Generic 7: SI - Lifelong infection

This tutorial assumes that you have read Generic 6: SEIRS - Disease-specific mortality and endemics.

This tutorial demonstrates how to configure an SI model and vary EMOD input parameters to observe the effect on the disease.

The SI model is the simplest form of all disease models. Individuals are born into the simulation with no immunity (susceptible). Once infected and with no treatment, individuals stay infected and infectious throughout their life, and remain in contact with the susceptible population. This model matches the behavior of diseases like cytomegalovirus (CMV) or herpes.

If S and I represent the number of susceptible and infected individuals, and N = S + I is the total population. The infectious rate \beta controls the spread.

The SI model can be written as follows:

\frac{dS}{dt} & = -\frac{\beta SI}{N}\\
\frac{dI}{dt} & = \frac{\beta SI}{N} = \beta I \left(1-\frac{I}{N}\right)

The dynamics of I are also known as logistic growth. If there are no vital processes (birth and death), every susceptible will eventually become infected.

Let \mu and \nu represent the birth and death rates, respectively, for the model. To maintain a constant population, assume that \mu = \nu. Therefore, the model becomes:

\frac{dS}{dt} & = \mu N - \frac{\beta SI}{N} - \nu S\\
\frac{dI}{dt} & = \frac{\beta SI}{N} - \nu I

In steady state \frac{dI}{dt} = 0 and given that \mu = \nu = \frac{\beta S}{N} = \beta \left(1 - \frac{1}{N}\right), the final proportion of infected people is related to both the vital dynamics and \beta.

Demographics inputs

This tutorial uses generic_scenarios_demographics file for demographics input. You can view the complete demographics file at <path_to_directory>RegressionScenariosInputFiles where <path_to_directory> is the location where EMOD source files were installed. For more information on demographics files, see Demographics parameters.

Key configuration parameters

This tutorial simulates the person-to-person disease transmission of an SI model in a hypothetical community for more than a 100 year period.

You can view the complete config.json at <path_to_directory>RegressionScenariosGeneric07_SI directory.

Population dynamics parameters

The following parameter enables vital dynamics (birth and death) in the simulation. For more information, see Population dynamics parameters.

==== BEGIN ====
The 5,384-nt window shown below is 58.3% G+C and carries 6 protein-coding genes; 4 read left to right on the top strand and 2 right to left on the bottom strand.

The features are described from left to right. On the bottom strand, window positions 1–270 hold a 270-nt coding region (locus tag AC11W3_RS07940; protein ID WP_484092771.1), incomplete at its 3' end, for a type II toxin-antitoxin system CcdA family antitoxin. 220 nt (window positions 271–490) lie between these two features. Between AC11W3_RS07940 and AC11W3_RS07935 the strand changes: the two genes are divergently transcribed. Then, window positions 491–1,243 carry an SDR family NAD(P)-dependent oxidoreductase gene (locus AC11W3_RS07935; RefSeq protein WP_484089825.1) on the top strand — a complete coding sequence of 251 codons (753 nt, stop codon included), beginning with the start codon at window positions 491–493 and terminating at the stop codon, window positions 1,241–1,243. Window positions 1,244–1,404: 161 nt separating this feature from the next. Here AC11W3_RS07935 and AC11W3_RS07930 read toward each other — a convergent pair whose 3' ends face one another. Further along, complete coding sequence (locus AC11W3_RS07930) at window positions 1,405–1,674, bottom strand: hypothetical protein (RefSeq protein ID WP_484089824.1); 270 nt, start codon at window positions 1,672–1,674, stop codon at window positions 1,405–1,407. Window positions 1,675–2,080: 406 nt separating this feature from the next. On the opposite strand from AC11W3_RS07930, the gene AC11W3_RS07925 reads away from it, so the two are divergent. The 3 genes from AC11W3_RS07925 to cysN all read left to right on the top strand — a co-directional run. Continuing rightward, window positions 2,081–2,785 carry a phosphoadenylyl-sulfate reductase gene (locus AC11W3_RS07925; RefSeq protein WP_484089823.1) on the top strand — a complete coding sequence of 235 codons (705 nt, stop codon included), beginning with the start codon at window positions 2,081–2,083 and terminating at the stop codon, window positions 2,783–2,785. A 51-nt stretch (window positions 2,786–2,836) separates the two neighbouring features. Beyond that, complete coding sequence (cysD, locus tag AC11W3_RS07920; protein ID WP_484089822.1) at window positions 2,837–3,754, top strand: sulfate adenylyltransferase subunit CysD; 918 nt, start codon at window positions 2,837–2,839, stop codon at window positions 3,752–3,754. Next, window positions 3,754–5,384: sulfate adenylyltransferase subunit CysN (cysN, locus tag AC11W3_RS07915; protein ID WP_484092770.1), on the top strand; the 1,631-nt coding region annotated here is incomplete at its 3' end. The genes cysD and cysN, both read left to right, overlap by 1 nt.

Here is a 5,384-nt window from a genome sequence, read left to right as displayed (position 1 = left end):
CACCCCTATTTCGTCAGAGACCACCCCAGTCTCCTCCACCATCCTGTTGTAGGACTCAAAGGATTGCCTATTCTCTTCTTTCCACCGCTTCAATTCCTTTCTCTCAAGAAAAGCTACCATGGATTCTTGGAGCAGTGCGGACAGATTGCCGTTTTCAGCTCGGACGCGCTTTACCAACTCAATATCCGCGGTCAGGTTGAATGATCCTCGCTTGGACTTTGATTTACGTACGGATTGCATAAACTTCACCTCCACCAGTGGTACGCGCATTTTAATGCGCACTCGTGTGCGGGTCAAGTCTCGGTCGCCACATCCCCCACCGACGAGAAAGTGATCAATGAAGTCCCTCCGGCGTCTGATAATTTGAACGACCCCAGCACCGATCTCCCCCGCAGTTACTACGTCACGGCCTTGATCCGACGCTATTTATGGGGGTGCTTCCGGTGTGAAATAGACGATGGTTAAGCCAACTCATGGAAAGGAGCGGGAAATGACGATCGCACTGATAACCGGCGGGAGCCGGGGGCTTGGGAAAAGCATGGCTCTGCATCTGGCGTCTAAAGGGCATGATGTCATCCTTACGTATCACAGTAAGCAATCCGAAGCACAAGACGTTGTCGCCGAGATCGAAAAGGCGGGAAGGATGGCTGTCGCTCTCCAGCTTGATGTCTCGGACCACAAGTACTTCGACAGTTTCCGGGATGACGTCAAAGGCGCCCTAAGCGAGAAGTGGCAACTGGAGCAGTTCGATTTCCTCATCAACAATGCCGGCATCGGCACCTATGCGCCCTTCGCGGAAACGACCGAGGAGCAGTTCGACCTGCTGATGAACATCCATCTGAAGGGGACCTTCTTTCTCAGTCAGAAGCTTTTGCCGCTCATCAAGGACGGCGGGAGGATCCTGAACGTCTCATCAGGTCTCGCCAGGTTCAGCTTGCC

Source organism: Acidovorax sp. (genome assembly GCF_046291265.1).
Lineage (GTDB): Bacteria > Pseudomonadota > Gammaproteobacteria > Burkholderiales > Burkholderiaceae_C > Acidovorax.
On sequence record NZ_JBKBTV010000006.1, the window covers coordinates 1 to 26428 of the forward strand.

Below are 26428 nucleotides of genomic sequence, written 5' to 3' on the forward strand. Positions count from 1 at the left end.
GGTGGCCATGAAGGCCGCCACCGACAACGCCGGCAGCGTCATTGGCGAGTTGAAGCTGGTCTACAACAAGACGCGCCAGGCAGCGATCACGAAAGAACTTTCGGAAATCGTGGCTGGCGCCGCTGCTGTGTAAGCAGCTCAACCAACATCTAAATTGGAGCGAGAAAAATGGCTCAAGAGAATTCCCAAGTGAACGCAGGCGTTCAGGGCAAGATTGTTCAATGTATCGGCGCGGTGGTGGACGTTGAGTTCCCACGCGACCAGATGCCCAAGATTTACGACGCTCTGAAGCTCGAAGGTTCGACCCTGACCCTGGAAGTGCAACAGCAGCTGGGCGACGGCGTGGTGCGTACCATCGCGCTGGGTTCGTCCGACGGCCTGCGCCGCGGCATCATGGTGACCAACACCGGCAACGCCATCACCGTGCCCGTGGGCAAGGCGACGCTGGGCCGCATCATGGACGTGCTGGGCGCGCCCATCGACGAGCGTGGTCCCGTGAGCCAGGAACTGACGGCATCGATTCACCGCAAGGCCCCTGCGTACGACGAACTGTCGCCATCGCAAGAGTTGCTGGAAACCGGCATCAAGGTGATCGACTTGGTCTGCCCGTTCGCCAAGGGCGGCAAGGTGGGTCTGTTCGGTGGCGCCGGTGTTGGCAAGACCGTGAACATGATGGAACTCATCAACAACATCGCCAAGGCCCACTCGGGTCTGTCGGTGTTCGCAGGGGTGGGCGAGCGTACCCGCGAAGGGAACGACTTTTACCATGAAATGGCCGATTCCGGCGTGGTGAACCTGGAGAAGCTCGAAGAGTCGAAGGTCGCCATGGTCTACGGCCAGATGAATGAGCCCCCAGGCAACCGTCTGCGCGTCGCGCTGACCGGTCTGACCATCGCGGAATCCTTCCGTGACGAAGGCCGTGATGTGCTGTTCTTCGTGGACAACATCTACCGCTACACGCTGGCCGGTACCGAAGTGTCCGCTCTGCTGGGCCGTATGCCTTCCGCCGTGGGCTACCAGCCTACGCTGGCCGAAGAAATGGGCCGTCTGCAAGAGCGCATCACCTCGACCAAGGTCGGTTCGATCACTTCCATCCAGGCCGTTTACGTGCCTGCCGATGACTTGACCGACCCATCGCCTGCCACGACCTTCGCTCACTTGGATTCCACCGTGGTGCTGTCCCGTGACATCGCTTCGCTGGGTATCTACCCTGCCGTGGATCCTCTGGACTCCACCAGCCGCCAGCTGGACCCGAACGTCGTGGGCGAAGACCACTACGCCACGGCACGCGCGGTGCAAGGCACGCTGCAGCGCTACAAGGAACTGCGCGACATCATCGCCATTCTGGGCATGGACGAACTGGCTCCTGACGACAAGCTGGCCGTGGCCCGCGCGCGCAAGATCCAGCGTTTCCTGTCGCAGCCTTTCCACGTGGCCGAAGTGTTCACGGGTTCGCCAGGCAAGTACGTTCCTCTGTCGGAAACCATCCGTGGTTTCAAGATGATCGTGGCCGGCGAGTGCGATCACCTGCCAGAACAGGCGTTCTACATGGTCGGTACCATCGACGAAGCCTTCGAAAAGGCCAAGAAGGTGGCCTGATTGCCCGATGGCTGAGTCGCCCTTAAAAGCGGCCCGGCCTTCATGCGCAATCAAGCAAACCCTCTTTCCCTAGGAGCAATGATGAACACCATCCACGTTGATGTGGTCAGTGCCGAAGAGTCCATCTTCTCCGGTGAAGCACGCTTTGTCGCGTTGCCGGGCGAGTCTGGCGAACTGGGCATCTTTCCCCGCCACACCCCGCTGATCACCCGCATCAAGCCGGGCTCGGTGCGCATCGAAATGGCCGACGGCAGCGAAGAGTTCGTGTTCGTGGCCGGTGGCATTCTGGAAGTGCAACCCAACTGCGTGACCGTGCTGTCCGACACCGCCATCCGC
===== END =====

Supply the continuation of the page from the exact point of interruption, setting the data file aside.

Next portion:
Set the following parameters:

  • Set Enable_Vital_Dynamics to 1.
  • Set Enable_Birth to 1.
  • Set Death_Rate_Dependence to “NONDISEASE_MORTALITY_BY_AGE_AND_GENDER.”

SI model setup parameters

The EMOD generic simulation uses an SEIR model by default. However, it can be modified to an SI model with the following configurations. For more information, see Incubation and Infectivity and transmission parameters.

Set the following parameters:

  • Set Base_Incubation_Period to 0.
  • Set Base_Infectious_Period to 50000.
  • Set Incubation_Period_Distribution to “FIXED_DURATION.”
  • Set Infectious_Period_Distribution to “FIXED_DURATION.”

Disease parameters

As demonstrated previously, the spread of disease in the SI model depends on β, the base infectivity, and, for simplicity, assume the infectivity stays constant over time.

Assume that the anticipated final epidemic size, I/N, is 85%, and the birth/death rate equals 0.0000548 per day (2% per year). \beta can be calculated by looking at the steady state:

\mu = \nu = \frac{\beta S}{N} = \beta \left(1 - \frac{1}{N}\right)

and \beta =0.00003653.

Set the following parameters:

  • Set Base_Infectivity to 0.00003653.

Simulation time parameters

The simulation runs for 100 years. Because the disease dynamics are slow, the larger time step speeds up the simulation. For more information, see Simulation setup parameters.

Set the following parameters:

  • Set Simulation_Timestep to 1.
  • Set Simulation_Duration to 36500.


Initial outbreak

This simulation uses an OutbreakIndividual event at day 30 for the initial seeding. For more information, see OutbreakIndividual parameters.

    "Use_Defaults": 1,
    "Campaign_Name": "Initial Seeding",
    "Events": [{
        "Event_Coordinator_Config": {
            "Intervention_Config": {
                "Antigen": 0,
                "Genome": 0,
                "Outbreak_Source": "PrevalenceIncrease",
                "class": "OutbreakIndividual"
            "Target_Demographic": "Everyone",
            "Demographic_Coverage": 0.05,
            "class": "StandardInterventionDistributionEventCoordinator"
        "Event_Name": "Outbreak",
        "Nodeset_Config": {
            "class": "NodeSetAll"
        "Start_Day": 30,
        "class": "CampaignEvent"

You can view the complete campaign.json at <path_to_directory>RegressionScenariosGeneric07_SI directory.

Run the simulation

Run the simulation and generate graphs of the simulation output. For more information, see Run simulations.


Because the EMOD model is stochastic, your graphs may appear slightly different from those given below.

Simulation output graphs

Figure 1 shows the growth of an outbreak over time and eventually approaching steady state. Notice that the fraction of infected people at steady state approaches the anticipated value of 85%.


Figure 1: Outbreak reaching steady-state

Exploring the model

You can change the Base_Infectivity in the config.json file and the birth and death rates in the demographics file to have a different fraction of infected value at steady state.

If you want to change vital dynamics without updating the demographics file, disable vital dynamics in the configuration file (Enable_Vital_Dynamics = 0). There will be no births in the simulation and eventually everyone becomes infected. The following output shows the result without vital dynamics.


Figure 2: No vital dynamics